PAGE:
August 9, 2015

A Crystal Ball And Unrealistically High Expectations

A weekend topic on economists, policy and bubbles. Mortgage News Daily, “A new Economic Letter, Interest Rates and House Prices: Pill or Poison? from the Federal Reserve Bank of San Francisco, looks at the link between interest rates, mortgage lending, and house prices. So how much would interest rates have needed to increase to keep housing prices in check during the 2002-06 housing bubble? Since a 1 percentage point increase in the short rate translates into about a 4.4 percent decline in house prices, the authors calculated that keeping house prices on trend would have required about an 8 percentage point increase in the federal funds rate in 2002.”

“Instead the rate stayed between 1 and 1.25 percent from the end of 2002 until the June 2004 when it rose 4.25 percentage points, reaching 5.25 percent by June 2006. In the authors’ experiment, the rate would have been about 8 percentage points higher at the end of 2002, but would have ended at about the actual level of June 2006. Roughly speaking, such a large increase in interest rates would have depressed output more than did the Great Recession.”

“The authors conclude that slowing down a housing boom is likely to require a considerable increase in interest rates, probably one widely at odds with maintaining full employment and price stability and would also require the Fed have a crystal ball to foretell upcoming booms. ‘In restraining asset prices, while the power of interest rate policy is uncontestable, its wisdom is debatable,’ the authors say.”

PBS Newshour. “Former Treasury Secretary and Harvard economist Larry Summers has been arguing for well over a year that we should recognize that the economy has morphed into one that is no longer capable of growing in the way that it did during the second half of the 20th century and that it won’t again unless we happen to be in a financial bubble. Crucial to Summers’s argument is the observation that during the years prior to the meltdown of 2008 the economy was by no means overheating as one would expect in a boom.”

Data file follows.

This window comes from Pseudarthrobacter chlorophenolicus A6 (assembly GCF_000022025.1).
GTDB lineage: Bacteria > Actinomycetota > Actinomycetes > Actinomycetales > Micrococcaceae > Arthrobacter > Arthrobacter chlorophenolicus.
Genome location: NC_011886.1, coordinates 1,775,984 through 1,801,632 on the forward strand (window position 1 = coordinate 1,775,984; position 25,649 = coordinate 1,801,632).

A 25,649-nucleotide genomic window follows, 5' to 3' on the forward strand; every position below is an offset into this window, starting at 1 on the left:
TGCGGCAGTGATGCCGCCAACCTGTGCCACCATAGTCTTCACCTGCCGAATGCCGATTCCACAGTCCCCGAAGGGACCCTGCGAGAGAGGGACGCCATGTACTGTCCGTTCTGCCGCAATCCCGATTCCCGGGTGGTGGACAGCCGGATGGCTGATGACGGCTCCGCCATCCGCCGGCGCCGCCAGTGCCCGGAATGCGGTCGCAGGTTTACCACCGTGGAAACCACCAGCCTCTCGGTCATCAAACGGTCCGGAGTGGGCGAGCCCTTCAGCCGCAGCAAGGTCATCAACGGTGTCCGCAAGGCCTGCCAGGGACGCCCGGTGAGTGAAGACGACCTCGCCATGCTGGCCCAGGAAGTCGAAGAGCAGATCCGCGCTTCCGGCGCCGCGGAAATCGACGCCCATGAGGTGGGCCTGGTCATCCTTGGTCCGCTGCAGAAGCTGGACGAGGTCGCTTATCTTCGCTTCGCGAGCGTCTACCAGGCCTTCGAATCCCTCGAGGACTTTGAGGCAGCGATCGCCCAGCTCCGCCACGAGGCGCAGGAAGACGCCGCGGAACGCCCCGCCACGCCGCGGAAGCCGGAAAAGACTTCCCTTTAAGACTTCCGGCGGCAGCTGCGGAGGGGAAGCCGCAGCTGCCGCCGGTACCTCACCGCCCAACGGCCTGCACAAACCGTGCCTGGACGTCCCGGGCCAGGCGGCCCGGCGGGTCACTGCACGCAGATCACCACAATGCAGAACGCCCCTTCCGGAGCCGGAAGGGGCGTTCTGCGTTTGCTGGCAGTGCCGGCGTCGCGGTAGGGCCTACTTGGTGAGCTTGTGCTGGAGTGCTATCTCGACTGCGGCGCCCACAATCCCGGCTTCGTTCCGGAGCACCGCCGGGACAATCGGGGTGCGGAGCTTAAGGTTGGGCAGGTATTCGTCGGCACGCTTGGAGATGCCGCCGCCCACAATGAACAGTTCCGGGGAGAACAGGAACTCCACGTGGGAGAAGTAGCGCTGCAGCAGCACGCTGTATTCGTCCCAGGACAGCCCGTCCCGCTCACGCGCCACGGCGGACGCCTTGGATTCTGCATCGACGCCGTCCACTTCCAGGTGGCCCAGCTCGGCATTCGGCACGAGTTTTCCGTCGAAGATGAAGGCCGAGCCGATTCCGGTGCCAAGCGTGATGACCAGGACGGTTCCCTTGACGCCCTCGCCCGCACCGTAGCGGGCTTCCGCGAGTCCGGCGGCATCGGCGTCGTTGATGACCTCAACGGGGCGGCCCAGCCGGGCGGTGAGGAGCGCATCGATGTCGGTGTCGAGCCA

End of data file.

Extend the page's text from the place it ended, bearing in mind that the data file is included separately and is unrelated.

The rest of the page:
“As Summers explained, ‘Capacity utilization wasn’t under any great pressure. Unemployment wasn’t under any remarkably low level. Inflation was entirely quiescent. So somehow, even a great bubble wasn’t enough to produce any excess in aggregate demand.’ Summers’s thesis was a ‘radical manifesto,’ according to Nobel Prize winning economist and New York Times columnist Paul Krugman, noting that, ‘we may be in an economy that needs bubbles just to achieve something near full employment.’”

From “There are three classic metrics to determine when an asset has grown into a bubble: it becomes extremely over supplied, over owned and overpriced compared to historical norms. The real estate market circa 2005 was a great example of a classic bubble. However, even though home prices are currently vastly overvalued, the housing market is not in a classic bubble because the real estate market is not currently in the conditions of being over owned or over supplied.”